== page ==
26.5 million years old remains of Earth’s largest mammal found in China, weighed four times more than elephant

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The 26.5 million-year-old remains of Earth’s largest mammal have been found in China. This creature was like today’s rhinoceros in appearance. After studying the remains, the weight of this mammal is said to be four times more than that of an elephant. This giant ancestor of modern-day rhinos roamed China 26.5 million years ago. According to the Chinese Academy of Sciences, this creature at 26 feet long and 16 feet high was the largest mammal on Earth.

African elephants weighed four times more
Scientists told that the weight of this huge creature named Paraceratherium linxiaense was 24 tons. It was four times heavier than an African elephant. Elephants of Africa are considered to be the largest animals to walk the earth today. These giant herbivorous animals without horns roamed Asia 26.5 million years ago.

This creature used to eat trees and leaves
These creatures used to travel from forest to forest to eat leaves, soft plants and shrubs. The fossil remains of this giant animal show that its neck used to reach 23 feet high trees. Due to which it used to eat their soft leaves and twigs. This fossil has been discovered in a prehistoric cemetery in Gansu, China.

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A thin skull with a short trunk was attached to the high neck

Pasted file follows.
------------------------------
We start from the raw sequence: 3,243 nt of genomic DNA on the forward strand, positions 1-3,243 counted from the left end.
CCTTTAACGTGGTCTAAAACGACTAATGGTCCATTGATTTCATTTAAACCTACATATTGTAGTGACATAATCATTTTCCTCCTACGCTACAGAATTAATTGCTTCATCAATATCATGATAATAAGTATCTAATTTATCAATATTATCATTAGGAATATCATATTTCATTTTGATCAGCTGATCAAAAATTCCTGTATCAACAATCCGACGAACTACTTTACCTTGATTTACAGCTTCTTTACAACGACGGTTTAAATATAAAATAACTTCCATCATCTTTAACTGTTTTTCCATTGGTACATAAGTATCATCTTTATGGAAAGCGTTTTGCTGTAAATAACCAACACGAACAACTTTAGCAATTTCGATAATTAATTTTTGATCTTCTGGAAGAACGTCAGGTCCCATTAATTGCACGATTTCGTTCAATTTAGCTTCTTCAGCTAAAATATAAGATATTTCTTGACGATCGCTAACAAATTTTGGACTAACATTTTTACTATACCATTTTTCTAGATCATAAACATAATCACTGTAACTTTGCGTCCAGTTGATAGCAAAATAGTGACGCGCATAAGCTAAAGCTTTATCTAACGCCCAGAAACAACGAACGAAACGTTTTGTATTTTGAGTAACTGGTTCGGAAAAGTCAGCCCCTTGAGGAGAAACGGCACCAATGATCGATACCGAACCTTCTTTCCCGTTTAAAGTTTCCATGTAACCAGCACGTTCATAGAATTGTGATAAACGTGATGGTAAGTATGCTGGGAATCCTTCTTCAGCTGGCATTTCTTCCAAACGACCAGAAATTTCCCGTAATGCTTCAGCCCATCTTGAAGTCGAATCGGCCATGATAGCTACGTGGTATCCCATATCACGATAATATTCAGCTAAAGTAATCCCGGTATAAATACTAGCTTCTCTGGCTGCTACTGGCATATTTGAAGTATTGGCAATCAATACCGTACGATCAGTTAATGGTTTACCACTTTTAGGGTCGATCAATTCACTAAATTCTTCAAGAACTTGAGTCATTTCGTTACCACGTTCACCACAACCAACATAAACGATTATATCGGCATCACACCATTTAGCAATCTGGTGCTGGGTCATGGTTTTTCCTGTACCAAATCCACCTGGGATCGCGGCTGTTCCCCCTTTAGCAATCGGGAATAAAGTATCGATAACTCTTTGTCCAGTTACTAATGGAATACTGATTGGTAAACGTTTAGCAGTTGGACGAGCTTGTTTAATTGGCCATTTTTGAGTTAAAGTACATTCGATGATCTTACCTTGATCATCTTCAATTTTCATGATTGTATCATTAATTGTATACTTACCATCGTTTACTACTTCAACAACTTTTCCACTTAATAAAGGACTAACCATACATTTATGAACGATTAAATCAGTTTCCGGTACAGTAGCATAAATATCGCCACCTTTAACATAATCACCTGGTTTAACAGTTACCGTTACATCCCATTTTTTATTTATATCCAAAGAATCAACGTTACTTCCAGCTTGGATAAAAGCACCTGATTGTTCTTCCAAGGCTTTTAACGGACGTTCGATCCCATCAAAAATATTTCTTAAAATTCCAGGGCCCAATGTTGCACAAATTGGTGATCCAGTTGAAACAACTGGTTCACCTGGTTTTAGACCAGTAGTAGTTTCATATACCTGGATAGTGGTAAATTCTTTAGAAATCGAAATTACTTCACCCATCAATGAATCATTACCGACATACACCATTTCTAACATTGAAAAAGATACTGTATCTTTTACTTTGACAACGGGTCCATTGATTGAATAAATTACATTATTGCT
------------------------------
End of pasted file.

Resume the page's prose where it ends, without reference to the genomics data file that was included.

Chinese researchers told that the skull of this strange animal was thin. It had a short trunk and an unusually long and muscular neck. It was a gigantic creature with friendly behavior. In the Asian continent these creatures encountered prehistoric hyenas and giant crocodiles. Not only this, these creatures also suffered the cold of the Ice Age.

The head of the research team told
Professor Tao Deng, the lead author of this research, said that it weighed 24 tons, which was the same as the total weight of four African elephants or eight white rhinos. It is about 16 feet high and 26 feet long, the long legs were good for running. Its high head rose to a total of 23 feet to reach the leaves at the top of the tree. Professor Deng said that the trunk of its nose was extremely useful for wrapping around the branches. Its front sharp teeth cut off leaves and branches.

[Attribution to NBT]

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